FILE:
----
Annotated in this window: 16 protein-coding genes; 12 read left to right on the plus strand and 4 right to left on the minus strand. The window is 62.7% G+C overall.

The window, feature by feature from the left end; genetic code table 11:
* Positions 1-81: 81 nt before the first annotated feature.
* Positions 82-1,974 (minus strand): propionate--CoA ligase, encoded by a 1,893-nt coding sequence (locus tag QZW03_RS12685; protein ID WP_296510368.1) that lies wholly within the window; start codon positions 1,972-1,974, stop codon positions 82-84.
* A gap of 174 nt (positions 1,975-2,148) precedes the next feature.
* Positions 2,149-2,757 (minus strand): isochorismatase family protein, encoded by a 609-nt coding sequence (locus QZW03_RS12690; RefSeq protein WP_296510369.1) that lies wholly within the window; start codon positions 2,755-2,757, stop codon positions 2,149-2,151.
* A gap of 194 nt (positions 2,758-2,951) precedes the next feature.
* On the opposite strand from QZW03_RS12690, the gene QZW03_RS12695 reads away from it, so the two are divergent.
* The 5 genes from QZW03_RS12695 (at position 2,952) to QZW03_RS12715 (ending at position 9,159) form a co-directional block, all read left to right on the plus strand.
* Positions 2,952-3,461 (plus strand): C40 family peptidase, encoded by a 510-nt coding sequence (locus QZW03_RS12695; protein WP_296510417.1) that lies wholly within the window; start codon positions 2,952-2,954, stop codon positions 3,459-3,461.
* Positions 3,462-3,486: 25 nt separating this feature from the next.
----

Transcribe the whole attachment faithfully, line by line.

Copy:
Annotated in this window: 16 protein-coding genes; 12 read left to right on the plus strand and 4 right to left on the minus strand. The window is 62.7% G+C overall.

The window, feature by feature from the left end; genetic code table 11:
* Positions 1-81: 81 nt before the first annotated feature.
* Positions 82-1,974 (minus strand): propionate--CoA ligase, encoded by a 1,893-nt coding sequence (locus tag QZW03_RS12685; protein ID WP_296510368.1) that lies wholly within the window; start codon positions 1,972-1,974, stop codon positions 82-84.
* A gap of 174 nt (positions 1,975-2,148) precedes the next feature.
* Positions 2,149-2,757 (minus strand): isochorismatase family protein, encoded by a 609-nt coding sequence (locus QZW03_RS12690; RefSeq protein WP_296510369.1) that lies wholly within the window; start codon positions 2,755-2,757, stop codon positions 2,149-2,151.
* A gap of 194 nt (positions 2,758-2,951) precedes the next feature.
* On the opposite strand from QZW03_RS12690, the gene QZW03_RS12695 reads away from it, so the two are divergent.
* The 5 genes from QZW03_RS12695 (at position 2,952) to QZW03_RS12715 (ending at position 9,159) form a co-directional block, all read left to right on the plus strand.
* Positions 2,952-3,461 (plus strand): C40 family peptidase, encoded by a 510-nt coding sequence (locus QZW03_RS12695; protein WP_296510417.1) that lies wholly within the window; start codon positions 2,952-2,954, stop codon positions 3,459-3,461.
* Positions 3,462-3,486: 25 nt separating this feature from the next.